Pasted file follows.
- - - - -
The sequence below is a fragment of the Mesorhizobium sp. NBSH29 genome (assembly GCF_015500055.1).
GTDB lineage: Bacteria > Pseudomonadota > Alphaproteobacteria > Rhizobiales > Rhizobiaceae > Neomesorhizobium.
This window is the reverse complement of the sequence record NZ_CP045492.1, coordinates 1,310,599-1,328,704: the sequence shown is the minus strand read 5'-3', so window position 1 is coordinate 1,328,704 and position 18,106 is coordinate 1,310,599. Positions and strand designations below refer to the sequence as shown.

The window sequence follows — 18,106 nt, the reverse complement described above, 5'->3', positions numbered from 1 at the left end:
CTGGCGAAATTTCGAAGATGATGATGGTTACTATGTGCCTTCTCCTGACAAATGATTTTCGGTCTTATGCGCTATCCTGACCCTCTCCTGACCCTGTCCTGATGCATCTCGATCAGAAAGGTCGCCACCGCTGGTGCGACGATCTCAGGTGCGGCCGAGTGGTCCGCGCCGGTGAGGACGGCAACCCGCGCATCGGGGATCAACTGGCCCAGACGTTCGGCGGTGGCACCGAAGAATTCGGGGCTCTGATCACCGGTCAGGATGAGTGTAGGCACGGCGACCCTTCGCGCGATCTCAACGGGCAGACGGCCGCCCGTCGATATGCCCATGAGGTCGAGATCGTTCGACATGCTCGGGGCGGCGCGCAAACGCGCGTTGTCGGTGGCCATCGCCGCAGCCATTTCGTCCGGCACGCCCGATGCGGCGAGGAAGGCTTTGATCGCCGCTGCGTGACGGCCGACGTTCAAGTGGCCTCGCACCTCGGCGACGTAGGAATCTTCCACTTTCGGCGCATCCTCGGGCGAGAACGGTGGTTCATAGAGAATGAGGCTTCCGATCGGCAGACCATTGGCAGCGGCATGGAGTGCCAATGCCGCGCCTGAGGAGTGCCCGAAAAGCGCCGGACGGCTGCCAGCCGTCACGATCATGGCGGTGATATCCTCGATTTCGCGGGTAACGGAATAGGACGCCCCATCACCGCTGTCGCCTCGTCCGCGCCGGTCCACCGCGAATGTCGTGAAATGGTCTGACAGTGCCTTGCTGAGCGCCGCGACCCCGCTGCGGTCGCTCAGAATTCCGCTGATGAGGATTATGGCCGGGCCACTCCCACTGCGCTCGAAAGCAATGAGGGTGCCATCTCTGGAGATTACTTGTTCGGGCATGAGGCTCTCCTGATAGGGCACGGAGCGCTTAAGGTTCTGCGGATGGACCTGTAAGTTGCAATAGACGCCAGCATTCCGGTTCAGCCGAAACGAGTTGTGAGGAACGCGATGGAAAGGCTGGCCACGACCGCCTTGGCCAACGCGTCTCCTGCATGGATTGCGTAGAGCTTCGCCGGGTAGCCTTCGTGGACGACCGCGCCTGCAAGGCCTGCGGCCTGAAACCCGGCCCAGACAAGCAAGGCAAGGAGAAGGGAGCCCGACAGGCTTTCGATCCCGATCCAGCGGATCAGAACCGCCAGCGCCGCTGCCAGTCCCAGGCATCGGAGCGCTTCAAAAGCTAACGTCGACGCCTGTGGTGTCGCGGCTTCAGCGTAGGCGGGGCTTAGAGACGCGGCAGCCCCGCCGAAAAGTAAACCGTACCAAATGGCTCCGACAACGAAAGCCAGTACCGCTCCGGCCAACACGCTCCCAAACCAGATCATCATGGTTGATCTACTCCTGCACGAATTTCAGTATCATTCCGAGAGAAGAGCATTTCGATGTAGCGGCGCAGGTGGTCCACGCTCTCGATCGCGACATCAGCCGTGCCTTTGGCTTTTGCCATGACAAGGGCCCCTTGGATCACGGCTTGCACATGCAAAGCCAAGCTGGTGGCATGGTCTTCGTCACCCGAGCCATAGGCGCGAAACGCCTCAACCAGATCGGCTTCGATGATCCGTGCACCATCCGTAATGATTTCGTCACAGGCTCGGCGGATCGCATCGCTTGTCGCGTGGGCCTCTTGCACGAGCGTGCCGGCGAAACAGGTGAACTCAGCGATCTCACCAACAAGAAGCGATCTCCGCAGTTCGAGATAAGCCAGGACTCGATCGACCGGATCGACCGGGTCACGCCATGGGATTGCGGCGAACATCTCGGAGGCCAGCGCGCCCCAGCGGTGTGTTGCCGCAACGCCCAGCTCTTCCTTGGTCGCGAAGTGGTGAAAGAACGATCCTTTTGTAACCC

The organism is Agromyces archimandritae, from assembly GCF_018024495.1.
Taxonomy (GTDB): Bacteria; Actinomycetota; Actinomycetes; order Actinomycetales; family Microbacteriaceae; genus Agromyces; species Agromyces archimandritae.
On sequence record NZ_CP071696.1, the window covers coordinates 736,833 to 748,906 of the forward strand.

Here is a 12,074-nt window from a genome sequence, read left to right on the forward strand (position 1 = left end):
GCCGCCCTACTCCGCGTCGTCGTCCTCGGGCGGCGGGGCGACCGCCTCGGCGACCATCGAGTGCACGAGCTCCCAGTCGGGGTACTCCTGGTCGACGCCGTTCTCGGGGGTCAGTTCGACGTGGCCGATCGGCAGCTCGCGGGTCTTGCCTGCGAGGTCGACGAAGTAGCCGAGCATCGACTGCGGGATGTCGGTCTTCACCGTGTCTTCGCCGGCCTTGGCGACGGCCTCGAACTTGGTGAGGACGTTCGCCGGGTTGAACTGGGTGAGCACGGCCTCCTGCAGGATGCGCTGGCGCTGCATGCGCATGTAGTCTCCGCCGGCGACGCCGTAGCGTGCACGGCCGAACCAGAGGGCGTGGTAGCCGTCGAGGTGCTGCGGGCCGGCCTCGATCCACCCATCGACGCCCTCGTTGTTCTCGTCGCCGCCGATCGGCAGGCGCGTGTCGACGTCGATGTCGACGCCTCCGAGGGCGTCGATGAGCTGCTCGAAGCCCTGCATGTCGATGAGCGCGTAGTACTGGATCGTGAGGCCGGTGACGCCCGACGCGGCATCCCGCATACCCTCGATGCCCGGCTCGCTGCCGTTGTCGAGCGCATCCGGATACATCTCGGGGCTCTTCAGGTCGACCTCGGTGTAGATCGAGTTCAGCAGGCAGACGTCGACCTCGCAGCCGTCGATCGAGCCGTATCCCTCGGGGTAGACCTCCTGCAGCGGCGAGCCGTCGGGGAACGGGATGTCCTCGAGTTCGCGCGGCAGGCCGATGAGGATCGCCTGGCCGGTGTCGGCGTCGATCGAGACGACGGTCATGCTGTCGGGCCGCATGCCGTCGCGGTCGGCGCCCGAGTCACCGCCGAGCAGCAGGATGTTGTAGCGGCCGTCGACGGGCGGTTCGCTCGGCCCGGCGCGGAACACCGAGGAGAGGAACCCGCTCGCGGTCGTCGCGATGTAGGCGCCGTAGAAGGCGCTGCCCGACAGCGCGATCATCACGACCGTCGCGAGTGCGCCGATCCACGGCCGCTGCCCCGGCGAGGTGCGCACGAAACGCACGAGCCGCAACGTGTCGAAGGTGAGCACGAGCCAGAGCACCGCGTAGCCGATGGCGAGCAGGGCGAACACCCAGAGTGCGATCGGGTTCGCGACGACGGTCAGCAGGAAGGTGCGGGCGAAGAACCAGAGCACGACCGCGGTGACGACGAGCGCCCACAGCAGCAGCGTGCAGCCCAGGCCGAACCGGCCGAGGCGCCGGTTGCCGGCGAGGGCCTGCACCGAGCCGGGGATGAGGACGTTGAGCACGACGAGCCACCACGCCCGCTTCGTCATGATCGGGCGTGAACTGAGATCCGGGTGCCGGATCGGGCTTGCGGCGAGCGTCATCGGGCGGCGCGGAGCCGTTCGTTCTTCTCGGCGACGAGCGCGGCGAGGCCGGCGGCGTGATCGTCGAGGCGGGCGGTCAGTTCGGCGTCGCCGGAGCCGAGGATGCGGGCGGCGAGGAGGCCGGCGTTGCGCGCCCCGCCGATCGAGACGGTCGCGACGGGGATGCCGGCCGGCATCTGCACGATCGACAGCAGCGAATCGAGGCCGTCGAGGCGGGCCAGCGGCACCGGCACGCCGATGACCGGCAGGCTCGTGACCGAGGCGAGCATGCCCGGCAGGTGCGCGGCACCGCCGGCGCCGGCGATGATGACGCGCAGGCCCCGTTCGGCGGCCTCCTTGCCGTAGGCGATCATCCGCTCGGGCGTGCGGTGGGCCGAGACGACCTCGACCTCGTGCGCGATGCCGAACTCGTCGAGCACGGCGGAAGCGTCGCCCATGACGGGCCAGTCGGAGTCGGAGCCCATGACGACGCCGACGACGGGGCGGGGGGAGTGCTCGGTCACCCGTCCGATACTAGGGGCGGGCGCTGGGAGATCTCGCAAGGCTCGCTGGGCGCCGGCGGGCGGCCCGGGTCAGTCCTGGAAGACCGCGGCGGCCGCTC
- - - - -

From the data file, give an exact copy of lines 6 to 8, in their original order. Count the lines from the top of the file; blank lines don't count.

The organism is Agromyces archimandritae, from assembly GCF_018024495.1.
Taxonomy (GTDB): Bacteria; Actinomycetota; Actinomycetes; order Actinomycetales; family Microbacteriaceae; genus Agromyces; species Agromyces archimandritae.
On sequence record NZ_CP071696.1, the window covers coordinates 736,833 to 748,906 of the forward strand.